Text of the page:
For many Virginia residents, going through a divorce can be a difficult process especially if they have amassed a number of marital assets. When they have decided to end their marriage, they will need to determine which former spouse gets what. It is important to note, however, that there are financial implications to keeping certain assets.
Some divorced residents of Virginia may understand how difficult it can sometimes be for children to acclimate in the aftermath of a separation. One of the more challenging aspects of this is often having two competing sets of rules at the different residences where children will be spending their time. A little cooperation between parents in this regard can potentially go a long way toward making the transition a little easier for kids to handle.
One of the many things parents desire for their children is predictability. Avoiding nasty surprises and maintaining a stable living condition is a difficult proposition when facing divorce, and it turns out that child support calculators will not help much in the matter. They are capable of returning by-the-book values based on a few critical pieces of information covered in state family laws, but the calculators that appear on Virginia and other state websites are incapable of predicting judicial decisions regarding the best interests of the child in specific circumstances.
Virginia families might face challenges after a divorce when one parent decides to marry another who has children. There are some things to consider when becoming a blended family.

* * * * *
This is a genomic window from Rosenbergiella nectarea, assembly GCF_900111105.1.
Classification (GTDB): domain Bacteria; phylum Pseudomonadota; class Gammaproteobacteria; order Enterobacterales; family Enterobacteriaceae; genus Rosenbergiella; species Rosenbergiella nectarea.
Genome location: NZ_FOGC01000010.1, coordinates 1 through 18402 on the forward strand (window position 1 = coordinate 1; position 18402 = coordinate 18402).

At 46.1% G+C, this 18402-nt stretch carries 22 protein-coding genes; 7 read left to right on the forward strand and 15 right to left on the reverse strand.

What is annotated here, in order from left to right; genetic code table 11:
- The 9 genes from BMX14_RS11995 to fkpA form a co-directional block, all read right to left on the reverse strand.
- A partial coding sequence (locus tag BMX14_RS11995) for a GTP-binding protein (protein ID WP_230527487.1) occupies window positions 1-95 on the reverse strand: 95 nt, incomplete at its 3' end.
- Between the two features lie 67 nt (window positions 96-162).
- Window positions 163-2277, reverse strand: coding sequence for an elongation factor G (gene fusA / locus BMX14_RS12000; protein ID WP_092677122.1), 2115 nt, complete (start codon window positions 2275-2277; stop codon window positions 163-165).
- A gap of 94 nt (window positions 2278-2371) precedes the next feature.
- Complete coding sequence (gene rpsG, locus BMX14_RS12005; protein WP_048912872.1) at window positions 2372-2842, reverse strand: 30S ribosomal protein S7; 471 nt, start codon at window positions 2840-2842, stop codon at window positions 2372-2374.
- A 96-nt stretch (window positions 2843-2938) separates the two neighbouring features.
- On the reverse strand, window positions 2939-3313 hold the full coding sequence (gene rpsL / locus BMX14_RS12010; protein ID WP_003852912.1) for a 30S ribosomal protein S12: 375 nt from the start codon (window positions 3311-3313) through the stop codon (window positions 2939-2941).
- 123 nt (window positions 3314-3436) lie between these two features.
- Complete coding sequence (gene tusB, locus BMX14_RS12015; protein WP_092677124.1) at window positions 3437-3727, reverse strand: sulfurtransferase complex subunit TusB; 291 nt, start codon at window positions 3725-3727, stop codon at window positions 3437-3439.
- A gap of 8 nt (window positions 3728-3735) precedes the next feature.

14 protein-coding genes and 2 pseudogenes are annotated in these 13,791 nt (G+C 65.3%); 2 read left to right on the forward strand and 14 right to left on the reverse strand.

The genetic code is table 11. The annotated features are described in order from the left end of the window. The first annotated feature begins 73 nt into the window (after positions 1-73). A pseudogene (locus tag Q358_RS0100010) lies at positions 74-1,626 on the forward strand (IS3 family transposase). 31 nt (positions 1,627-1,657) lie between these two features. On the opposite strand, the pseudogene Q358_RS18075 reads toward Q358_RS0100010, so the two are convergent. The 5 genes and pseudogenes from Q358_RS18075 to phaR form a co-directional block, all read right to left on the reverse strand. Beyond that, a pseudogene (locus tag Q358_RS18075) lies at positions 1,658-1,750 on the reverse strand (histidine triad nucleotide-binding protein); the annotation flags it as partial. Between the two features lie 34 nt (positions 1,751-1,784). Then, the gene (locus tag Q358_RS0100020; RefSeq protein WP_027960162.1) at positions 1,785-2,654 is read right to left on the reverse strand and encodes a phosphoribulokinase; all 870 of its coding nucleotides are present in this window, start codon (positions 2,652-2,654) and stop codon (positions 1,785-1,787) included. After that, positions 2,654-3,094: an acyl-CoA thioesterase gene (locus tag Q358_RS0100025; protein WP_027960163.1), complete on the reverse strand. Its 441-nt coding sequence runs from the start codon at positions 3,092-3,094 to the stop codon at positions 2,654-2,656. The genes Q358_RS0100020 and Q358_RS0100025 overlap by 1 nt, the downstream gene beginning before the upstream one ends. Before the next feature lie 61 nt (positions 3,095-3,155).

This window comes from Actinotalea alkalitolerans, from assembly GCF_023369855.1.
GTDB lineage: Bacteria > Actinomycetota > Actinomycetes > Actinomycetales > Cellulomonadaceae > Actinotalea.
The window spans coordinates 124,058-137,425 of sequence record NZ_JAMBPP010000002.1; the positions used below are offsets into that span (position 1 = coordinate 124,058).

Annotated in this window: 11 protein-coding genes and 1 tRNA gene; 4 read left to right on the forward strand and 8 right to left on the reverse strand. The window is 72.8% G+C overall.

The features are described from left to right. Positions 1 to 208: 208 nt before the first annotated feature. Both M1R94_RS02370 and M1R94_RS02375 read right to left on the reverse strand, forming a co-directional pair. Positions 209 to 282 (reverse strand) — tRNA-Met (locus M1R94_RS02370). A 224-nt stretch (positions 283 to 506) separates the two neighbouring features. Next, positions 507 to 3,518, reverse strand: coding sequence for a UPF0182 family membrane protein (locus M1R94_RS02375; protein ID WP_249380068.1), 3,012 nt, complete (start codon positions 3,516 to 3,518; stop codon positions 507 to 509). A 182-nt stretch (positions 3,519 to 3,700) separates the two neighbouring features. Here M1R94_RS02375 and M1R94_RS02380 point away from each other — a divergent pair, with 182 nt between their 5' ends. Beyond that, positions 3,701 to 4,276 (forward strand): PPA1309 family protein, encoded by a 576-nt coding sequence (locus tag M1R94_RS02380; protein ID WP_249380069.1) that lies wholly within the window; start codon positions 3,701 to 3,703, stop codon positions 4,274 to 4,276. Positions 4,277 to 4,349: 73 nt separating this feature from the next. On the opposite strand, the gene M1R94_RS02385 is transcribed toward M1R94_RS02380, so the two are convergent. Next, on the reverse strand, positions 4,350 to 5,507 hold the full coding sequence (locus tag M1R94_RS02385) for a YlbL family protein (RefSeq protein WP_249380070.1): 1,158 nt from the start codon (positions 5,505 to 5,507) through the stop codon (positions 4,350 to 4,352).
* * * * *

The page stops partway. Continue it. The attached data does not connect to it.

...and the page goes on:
If a Virginia parent is required to pay child support, they are usually responsible for payments until their situation changes or the child becomes emancipated. A child usually becomes emancipated when they reach age of majority, which is 18 years of age in the state of Virginia.
If Virginia custodial parents in Virginia feel as if their children are in danger when around their ex-spouse, it is an issue that should be raised. In any child custody matter, the law places a premium on meeting the best interest of the child. Typically, a judge will also investigate allegations of domestic violence or any other information that may be relevant before granting custody or visitation to a parent.
If someone is paying child support and becomes disabled, they are likely to end up with a smaller child support obligation. Child support obligations are tied to a person's income, and many individuals who are suddenly faced with disabilities see their ability to work reduced.
Prenuptial agreements may be a practical way for Virginia residents or others to negotiate divorce terms before a marriage event takes place. While it may not seem romantic, it can provide a safety net in the event of a divorce, annulment or death. Statistics from the CDC indicate that roughly 50 percent of marriages end in a divorce, and prenuptial agreement may resolve child custody or alimony issues while both sides are thinking rationally.
The Internet is a popular and frequently utilized communication channel. Thus, information sent across the Web or stored on a cloud server can become a key factor in major life events, including marriage, separation and divorce. Virginia couples who are facing the end of a marriage should use caution regarding the information they send over the Internet to avoid complications during the divorce process.
Although every single parent in Virginia may not be married, all noncustodial parents should contribute to their children's financial and emotional care. Research indicates that the majority of children who are raised in a single-parent home encounter more financial hardships than those raised in a two-parent home. The lack of financial support can take a toll on the custodial non-married parent, particularly with handling the daily responsibilities of raising children.